" The Henner Friiser house in Middelfart is a picturesque gabled building from the late 16th century Renaissance. The half timbering is remarkable and typical of its era, with each upper floor of the facade jettied over the one below and supported by horizontal bressummers and diagonal braces. From 1707 to 1870 the house was kept as an inn; an attractive proposition in a busy ferry town. The building is very well preserved in its original form, and during restoration works in 1927-28, well-preserved murals were discovered on the 1st floor. Since its restoration, the house has served as a museum. "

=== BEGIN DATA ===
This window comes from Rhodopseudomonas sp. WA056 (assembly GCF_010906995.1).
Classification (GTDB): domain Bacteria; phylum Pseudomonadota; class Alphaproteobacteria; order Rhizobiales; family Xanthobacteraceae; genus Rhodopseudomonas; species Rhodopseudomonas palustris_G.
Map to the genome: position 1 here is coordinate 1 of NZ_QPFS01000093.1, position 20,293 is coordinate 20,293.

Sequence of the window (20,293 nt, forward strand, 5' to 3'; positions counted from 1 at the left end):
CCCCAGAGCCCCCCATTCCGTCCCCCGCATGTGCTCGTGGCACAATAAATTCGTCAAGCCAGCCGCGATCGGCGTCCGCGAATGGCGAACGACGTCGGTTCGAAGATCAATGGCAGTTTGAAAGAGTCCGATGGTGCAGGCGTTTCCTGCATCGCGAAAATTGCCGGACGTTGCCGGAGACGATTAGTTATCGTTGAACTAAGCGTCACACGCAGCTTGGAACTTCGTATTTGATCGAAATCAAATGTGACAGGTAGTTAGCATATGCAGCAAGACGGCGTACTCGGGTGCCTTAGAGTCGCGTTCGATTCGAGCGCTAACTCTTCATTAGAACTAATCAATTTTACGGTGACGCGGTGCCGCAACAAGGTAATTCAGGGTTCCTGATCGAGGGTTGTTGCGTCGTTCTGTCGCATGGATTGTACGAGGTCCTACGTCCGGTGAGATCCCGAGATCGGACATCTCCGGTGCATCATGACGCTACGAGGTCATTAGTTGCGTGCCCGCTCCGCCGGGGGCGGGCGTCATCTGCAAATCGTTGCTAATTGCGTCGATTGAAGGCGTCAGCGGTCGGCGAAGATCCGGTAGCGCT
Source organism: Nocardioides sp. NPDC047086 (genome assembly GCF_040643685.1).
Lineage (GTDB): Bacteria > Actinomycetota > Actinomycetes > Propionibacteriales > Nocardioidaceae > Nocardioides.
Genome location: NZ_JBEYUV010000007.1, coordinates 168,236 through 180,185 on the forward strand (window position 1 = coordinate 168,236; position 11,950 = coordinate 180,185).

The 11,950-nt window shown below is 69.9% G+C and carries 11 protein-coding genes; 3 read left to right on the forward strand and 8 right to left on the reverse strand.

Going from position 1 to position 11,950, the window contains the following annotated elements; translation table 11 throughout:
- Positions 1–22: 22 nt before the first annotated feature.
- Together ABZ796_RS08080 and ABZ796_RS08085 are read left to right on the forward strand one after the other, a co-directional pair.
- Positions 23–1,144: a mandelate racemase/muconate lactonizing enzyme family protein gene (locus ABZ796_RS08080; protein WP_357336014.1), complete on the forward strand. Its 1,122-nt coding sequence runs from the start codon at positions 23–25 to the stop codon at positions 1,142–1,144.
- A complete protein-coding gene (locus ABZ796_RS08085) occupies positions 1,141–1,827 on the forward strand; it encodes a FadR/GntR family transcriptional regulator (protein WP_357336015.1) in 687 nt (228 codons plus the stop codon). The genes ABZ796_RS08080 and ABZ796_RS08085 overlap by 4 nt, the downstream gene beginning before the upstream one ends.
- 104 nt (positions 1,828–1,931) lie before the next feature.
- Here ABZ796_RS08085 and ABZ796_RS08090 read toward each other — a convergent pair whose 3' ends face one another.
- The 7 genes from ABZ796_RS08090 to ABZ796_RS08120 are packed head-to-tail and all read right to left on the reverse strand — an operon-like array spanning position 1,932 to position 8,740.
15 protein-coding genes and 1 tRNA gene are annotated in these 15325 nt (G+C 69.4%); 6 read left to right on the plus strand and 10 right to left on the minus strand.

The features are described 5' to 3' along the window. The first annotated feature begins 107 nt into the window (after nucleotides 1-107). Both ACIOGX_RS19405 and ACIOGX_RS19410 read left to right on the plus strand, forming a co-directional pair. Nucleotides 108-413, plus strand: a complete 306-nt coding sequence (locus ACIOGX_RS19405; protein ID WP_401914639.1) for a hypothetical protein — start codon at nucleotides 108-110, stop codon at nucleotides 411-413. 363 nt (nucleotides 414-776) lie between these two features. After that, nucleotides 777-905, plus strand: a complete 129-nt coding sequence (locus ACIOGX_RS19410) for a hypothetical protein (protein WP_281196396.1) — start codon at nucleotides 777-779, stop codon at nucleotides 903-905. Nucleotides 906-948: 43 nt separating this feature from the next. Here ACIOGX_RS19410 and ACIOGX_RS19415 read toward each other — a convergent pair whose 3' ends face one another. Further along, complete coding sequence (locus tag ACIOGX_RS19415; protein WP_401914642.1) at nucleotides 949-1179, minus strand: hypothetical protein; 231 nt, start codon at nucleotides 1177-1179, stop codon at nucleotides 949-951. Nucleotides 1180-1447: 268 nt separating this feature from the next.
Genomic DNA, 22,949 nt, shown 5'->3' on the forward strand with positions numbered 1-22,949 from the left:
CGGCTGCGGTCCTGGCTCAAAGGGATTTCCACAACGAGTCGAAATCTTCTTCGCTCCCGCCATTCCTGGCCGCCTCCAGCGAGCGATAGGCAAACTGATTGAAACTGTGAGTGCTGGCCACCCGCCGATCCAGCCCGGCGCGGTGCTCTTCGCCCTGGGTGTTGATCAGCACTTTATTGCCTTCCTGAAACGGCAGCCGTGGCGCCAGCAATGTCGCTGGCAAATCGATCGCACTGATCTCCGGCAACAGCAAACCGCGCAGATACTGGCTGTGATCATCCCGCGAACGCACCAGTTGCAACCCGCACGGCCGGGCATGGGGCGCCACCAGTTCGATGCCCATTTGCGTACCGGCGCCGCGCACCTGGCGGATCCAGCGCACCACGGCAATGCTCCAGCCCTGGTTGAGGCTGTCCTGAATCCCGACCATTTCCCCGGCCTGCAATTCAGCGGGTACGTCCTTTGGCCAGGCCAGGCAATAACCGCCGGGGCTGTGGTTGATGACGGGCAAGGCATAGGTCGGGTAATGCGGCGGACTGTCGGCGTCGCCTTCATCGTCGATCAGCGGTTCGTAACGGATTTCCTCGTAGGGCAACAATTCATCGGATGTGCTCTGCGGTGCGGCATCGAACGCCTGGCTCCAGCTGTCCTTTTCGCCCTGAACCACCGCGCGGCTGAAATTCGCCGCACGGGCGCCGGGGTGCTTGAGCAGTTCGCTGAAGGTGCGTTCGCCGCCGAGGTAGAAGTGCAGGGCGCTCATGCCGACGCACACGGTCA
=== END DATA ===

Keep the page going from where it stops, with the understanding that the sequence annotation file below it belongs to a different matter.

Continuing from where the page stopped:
The Henner Friiser house exemplifies the rich ornamentation of the Renaissance period and boasts a wealth of details from 16th century building practices. Only a handful of well-preserved half-timbered buildings from the Renaissance remain in Denmark, but against that, they often represent the ultimate in architectural design and craftsmanship. Renaissance half-timberng is readily identified by its projecting upper storeys. Typically, each floor was jettied above the one below it, overhanging the street by some 25 cm. These jetties" were held up by horizontal bressummers supported by diagonal braces, all components that lent themselves to ornamentation, including rosettes and other fine carvings. After the Renaissance, in the Danish Baroque period, stone buildings became more common. The jetties and the decorations were simplified and eventually disappeared. "